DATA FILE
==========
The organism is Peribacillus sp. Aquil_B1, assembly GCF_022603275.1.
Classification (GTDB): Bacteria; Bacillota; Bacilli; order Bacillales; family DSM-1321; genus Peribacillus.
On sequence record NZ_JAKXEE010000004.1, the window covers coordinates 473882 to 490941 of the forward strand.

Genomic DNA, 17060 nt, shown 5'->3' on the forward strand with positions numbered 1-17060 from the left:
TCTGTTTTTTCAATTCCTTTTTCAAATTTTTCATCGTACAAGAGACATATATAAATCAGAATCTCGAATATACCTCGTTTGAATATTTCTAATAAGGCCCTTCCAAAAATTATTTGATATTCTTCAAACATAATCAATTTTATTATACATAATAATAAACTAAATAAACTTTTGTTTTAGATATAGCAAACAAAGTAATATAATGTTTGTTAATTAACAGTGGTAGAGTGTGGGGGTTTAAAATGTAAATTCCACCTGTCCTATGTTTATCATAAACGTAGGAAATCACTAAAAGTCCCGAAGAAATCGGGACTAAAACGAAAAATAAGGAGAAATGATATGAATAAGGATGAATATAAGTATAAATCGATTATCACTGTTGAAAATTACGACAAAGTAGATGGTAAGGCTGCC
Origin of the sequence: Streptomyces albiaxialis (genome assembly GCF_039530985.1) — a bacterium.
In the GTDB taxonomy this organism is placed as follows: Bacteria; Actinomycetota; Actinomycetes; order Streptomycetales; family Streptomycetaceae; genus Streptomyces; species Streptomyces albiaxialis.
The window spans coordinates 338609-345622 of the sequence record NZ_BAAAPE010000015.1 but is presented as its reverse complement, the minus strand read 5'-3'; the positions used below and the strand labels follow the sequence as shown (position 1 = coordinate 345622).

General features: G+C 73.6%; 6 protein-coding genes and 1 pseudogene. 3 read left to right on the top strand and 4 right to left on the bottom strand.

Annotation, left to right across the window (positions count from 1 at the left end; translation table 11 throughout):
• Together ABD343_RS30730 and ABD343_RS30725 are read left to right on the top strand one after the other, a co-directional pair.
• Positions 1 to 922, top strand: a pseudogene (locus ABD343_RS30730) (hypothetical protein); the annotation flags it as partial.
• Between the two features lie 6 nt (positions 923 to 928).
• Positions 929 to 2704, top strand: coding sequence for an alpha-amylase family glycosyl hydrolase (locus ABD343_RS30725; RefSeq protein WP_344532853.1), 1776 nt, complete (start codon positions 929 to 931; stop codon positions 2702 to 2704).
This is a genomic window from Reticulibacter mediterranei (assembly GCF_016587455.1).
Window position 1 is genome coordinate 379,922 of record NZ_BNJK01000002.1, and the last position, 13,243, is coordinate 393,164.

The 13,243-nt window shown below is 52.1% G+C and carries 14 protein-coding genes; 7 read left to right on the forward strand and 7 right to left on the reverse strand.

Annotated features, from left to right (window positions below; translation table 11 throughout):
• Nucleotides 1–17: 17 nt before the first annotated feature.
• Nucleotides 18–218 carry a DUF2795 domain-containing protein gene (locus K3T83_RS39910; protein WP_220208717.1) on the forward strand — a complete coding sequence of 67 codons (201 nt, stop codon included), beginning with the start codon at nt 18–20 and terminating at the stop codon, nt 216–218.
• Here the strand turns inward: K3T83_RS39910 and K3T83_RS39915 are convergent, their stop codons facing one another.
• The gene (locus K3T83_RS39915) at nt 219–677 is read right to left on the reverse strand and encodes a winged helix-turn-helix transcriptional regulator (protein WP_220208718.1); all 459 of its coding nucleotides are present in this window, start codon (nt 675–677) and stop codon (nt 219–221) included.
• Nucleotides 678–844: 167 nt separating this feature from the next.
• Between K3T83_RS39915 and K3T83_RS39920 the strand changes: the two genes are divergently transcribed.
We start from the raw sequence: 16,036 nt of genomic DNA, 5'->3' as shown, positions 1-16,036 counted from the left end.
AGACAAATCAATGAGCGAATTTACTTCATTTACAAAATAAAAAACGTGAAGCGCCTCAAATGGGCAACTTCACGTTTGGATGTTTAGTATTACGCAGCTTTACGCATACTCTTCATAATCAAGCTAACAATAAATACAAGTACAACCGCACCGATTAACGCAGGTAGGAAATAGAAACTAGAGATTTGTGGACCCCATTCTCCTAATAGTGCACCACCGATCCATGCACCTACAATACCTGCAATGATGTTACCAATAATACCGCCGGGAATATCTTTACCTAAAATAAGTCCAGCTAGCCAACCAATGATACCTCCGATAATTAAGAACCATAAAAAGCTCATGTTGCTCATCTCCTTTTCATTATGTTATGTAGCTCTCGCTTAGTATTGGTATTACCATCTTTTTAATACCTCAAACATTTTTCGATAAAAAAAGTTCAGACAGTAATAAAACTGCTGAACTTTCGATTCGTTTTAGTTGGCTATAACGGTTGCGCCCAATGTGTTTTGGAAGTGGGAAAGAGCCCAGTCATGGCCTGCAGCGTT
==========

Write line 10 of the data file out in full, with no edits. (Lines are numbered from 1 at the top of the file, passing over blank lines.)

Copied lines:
Annotation, left to right across the window (positions count from 1 at the left end; translation table 11 throughout):